The Royal Geographical Society Hong Kong is inviting me to give a lecture on Angkor on Tuesday, July 15, at 1/f Duke of Windsor Building, 15 Hennessy Road. I’ll also have a chance to sign copies of my book, “The Story of Angkor”. Hong Kong is the only official chapter of the RGS outside of the UK, and it’s an honor to be given this opportunity. For those of you in Hong Kong, if you are interested, please come! Details are on RGS’ website.
My colleague, FinanceAsia reporter Suzy Waite, interviews me about the book for Asia Hacks.
Suzy Waite: What inspired you to write about Angkor’s lost civilization?
JD: I was irritated that I couldn’t find a decent, easily readable book to explain everything that a tourist would want to know. I’m not talking about a guidebook with restaurant tips and canned details about how many meters tall is Angkor Wat. Nor a dusty academic tome. But that seemed to be the only stuff available. Either that, or I was off my meds one year.
Describe your first visit Angkor Wat. How did it affect you?
That was back in 1998. I was there the same weekend Pol Pot died. Back then, Angkor was surrounded by Khmer Rouge. You had to stick to the main paths because of landmines in the forest. I had to bribe soldiers at a checkpoint to see Banteay Srei. It was all very Joseph Conrad.
What impressed you most about the temple complexes?
What didn’t? It’s absolutely amazing.
When you started doing research for your book, what surprised you most about Southeast Asia’s former almighty empire? Why?
I thought it was a known history, and that if I did my research, sifting through those academic volumes, I could synthesize it into something digestible for the non-professors among us. Which I sort of did, except it turns out a lot of Angkor history is unsettled and our understanding of it is changing. It turned out to be a moving target.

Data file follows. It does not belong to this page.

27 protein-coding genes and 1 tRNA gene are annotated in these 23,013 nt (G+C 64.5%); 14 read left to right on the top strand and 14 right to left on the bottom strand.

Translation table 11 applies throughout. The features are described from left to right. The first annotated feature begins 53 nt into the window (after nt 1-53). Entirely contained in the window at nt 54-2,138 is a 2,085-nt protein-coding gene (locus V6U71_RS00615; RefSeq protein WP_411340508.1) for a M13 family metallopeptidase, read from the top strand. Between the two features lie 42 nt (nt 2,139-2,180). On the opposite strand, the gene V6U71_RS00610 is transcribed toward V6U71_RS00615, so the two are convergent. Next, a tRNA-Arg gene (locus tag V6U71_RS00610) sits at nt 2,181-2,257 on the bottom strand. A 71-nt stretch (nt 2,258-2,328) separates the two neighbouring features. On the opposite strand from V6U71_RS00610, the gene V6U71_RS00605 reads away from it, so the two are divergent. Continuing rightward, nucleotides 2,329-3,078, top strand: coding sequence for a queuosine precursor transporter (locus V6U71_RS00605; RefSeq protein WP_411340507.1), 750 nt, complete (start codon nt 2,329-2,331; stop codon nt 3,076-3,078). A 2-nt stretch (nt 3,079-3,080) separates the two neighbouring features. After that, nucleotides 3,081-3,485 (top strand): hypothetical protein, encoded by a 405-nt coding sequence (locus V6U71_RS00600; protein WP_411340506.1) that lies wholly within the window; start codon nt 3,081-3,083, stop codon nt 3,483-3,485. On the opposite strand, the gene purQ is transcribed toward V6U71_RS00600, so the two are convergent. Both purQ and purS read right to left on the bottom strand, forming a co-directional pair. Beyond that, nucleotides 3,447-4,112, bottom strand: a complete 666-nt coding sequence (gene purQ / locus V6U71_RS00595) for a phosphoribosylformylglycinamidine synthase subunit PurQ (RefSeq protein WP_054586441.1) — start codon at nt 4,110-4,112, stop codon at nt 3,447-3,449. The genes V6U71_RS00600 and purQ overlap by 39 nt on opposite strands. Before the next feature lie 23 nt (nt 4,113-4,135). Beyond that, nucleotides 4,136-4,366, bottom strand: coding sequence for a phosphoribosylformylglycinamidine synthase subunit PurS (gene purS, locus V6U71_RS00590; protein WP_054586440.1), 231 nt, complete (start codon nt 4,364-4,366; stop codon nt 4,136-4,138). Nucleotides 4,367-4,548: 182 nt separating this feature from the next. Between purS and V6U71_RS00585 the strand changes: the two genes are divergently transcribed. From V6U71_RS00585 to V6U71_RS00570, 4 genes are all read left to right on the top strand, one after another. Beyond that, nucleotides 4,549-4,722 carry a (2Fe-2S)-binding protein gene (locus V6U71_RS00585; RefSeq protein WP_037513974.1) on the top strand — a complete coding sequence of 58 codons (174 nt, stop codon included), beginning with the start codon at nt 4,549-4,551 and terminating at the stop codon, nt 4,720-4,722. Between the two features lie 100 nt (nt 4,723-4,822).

In your research, did you uncover anything new?
My research was all secondary, relying on the work of genuine scholars. I didn’t conduct original research; I just repackaged the work of others for a wider audience. But archeologists and other scientists are finding new things all the time, including clues as to why the civilization collapsed in the 15th century.
Angkor Wat was initially constructed as a Hindu temple complex but served as a Buddhist shrine from the mid-14th century. What instigated the conversion?
A civil war completely devastated the city, which discredited the Hindu cults ruling the empire. That opened the door for a Khmer prince who happened to be Buddhist to take power. The more interesting story is how he worked to convert the rest of the society. It wasn’t straightforward.
Which of the bas-reliefs struck you the most? Why?
Many temples boast amazing bas-reliefs on their walls. The most famous are those at Angkor Wat, and deservedly so. My book goes into detail about the symbolism behind these scenes, and how they relate to political messages at the time. The most interesting is one scene called the Churning of the Ocean of Milk, which is a Hindu creation story that Angkor kings used to other ends.
Angkor Wat is famous for the monuments and temples, yet you point out that these are not well made — they never figured out the keystone or how to create a proper foundation. Can you elaborate here?